breathtaking. In one small town people picked up these pink wood tree things
that were on the ground and thought that perhaps they could make something from
them. They insisted on us coming to see them. They were making decorative items
for the dining room, living room or bedroom. People were coming to that town and
buying the items because they were so attractive and slightly pink.
Unfortunately, we have learned since that the place has shut down.
At the heart of the industry, which you know, is the issue of the pine beetle
and the devastation it is causing. I am not sure how far it is jumping the
border in Northern Alberta, but it is working its way south. We are looking
intensely in all those little towns in the Crowsnest Pass because if it appears
there, we will be in dreadful trouble.
It is natural to think that we can do nothing about it. However, in the last
year, has the federal government made any effort to hone in on the science that
is working hard to try to stop this pest? How has government been helping those
who, in spite of it all, have survived and are trying to get into the
Mr. Farrell: A $200-million investment was made in 2006 that had two
dimensions: slowing the spread, which was basically through the forestry
program; and $100 million to mitigate the impact through community economic
development and investment in infrastructure. Certainly, before the global
slowdown, the western Asia Pacific Gateway and some of the networks around
Prince George and Prince Rupert being part of that intermodal transportation
were gaining enthusiasm. Those investments have been made.
The primary focus in the forestry program was twofold. One was doing what we
could to slow the spread. As you can imagine, with a 9-million hectare
infestation, the key question is where to start. That goes back to the science
that we have done at the Canadian Forest Service to forecast where the beetles
will be so that efforts to slow the spread of the pests can have the maximum
We have resigned ourselves to the fact that we will not stop the pine
beetle's advance specifically through controlling the spread. The key thing is
to try to buy some time to salvage as much value as possible and to return to
the weather that we used to have that would slow the pest down naturally —
primarily for the fall to be cold before the beetles bore in and settle for the
winter. A couple of colder falls have slowed it down, but it will in all
likelihood take more than that to have an impact.
Alberta has invested much time and effort. Again in the southwest, as you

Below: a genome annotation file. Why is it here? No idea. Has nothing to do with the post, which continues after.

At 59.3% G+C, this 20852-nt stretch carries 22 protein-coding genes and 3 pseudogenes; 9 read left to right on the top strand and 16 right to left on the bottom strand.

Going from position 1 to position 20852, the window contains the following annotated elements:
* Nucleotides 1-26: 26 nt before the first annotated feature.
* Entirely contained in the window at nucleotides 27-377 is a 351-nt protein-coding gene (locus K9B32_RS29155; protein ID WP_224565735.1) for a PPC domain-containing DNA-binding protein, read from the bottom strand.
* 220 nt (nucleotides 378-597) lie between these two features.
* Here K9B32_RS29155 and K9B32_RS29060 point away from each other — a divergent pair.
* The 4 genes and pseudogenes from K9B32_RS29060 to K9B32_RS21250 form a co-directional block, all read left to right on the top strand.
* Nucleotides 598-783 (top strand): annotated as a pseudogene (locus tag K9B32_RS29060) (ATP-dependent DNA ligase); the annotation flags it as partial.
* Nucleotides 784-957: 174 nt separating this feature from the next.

know, in the foothills of the Rockies, the water source for many of the rivers
in the southern part of the province — I do not have to tell you this, senator —
is a concern.
Senator Fairbairn: The Oldman River.
Mr. Farrell: The Oldman River is a major concern. In the northwest
part of Alberta into Grande Prairie, again, there has been a great deal of
effort to try to slow that pest down.
In terms of control, some chemical products have been developed. However,
they are pretty expensive at this point; it takes time to get the application
cost down. Also, given the size of the infestation, it is not up to the
challenge of mass control, unlike spruce budworm, for example, where the larvae
are out and exposed in a feeding period for four to six weeks. They are exposed
to some sort of biological applications. With beetles, they spend such a very
small part of their life cycle outside of the tree and as soon as they hatch,
they fly off. Therefore, being able to target them in a feeding state is
essentially impossible. They feed inside the tree, so it makes control much more
of a challenge, certainly mass control.
Senator Fairbairn: Recently, travelling out there, I ran into a couple
of young fellows from New Brunswick. They had their boots on, and I saw them
carrying stuff into the plane. When I asked, they told me that they had been
studying this and were going to Crowsnest Pass as part of an army to try to make
it all stop, if possible.
These young people, who had been discovering different ways to tackle issues
with other insects or whatever in their own areas, were not feeling down and
under with this issue. They were full of confidence that they would really
accomplish it. I am quite sure that the department is part of encouraging this,
to get people who think they can help to move across the country to do their
best in our area.
There is hope. There is no doubt about it, but it is scary stuff.
Senator Tkachuk: Senator Fairbairn and I were at hearings in Vancouver
— this would have been about 10 years ago, maybe not quite that long. We were
looking at climate change and agriculture at that time. We had these scientists
from the University of Victoria who told us that they had predicted and told
government officials that the pine beetle infestation will become a serious
problem if we continue to practise the forestry methods that we practise, which
is basically not to let forests burn.
They said that the officials did not listen, and hence we have a pine beetle
infestation. I do not know whether the Americans have one or not.